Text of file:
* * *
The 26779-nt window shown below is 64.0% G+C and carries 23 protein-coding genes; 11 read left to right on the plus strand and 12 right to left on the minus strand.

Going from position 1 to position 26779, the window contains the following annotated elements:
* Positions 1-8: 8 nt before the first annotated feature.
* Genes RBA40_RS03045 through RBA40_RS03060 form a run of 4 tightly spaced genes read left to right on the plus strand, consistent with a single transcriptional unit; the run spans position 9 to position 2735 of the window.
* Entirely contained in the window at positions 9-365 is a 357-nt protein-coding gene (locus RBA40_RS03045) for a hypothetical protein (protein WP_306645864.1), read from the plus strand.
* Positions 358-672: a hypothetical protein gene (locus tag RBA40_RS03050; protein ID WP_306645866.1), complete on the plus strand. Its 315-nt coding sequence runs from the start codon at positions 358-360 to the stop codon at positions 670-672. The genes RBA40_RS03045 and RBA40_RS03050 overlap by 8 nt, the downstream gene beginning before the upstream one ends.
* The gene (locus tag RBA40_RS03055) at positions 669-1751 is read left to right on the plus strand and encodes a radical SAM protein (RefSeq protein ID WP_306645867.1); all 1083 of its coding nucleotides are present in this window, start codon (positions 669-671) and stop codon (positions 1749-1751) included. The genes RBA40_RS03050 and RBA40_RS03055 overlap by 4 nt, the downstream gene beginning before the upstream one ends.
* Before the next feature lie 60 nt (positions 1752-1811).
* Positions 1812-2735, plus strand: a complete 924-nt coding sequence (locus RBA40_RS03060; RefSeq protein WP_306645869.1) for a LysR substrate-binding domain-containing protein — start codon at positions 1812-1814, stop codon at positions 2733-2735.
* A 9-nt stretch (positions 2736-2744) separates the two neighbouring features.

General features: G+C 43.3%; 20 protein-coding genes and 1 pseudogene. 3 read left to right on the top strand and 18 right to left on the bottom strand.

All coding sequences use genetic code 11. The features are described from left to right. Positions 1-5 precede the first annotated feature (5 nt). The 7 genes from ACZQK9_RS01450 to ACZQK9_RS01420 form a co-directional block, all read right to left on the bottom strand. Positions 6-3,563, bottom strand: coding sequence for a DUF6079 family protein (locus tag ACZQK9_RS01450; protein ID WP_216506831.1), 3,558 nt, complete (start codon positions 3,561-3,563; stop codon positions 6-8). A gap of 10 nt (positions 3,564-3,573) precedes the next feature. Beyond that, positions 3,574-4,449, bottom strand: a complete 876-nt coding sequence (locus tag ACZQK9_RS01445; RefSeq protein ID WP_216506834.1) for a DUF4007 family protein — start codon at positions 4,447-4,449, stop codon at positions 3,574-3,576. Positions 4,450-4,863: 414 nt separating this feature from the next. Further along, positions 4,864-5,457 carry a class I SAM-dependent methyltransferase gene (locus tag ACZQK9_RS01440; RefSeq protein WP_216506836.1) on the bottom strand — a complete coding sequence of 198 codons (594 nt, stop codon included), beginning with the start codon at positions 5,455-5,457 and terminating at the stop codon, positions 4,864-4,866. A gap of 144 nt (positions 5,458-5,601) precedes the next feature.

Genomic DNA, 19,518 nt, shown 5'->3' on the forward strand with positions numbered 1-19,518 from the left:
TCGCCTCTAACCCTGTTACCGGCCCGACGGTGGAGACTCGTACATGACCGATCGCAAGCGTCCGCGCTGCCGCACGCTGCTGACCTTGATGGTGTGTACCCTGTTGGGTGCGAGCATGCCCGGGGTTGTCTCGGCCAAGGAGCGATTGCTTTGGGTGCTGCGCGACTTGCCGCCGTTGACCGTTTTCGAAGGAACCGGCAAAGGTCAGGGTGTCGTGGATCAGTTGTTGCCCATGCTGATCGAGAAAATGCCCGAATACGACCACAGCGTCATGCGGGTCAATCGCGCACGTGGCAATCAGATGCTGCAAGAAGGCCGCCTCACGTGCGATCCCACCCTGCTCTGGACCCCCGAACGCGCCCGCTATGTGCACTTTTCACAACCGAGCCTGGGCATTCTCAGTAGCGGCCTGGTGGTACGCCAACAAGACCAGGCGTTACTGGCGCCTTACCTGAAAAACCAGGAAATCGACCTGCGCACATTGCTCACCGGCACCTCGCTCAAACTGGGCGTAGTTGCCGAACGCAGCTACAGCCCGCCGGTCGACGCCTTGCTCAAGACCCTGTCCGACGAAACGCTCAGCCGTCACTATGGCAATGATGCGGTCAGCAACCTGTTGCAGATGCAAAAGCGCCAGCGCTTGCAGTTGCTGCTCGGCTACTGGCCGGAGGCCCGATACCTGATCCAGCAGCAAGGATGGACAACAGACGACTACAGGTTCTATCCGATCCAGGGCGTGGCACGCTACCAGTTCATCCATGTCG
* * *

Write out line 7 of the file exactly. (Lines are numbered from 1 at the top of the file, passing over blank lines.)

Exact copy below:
* The gene (locus tag RBA40_RS03055) at positions 669-1751 is read left to right on the plus strand and encodes a radical SAM protein (RefSeq protein ID WP_306645867.1); all 1083 of its coding nucleotides are present in this window, start codon (positions 669-671) and stop codon (positions 1749-1751) included. The genes RBA40_RS03050 and RBA40_RS03055 overlap by 4 nt, the downstream gene beginning before the upstream one ends.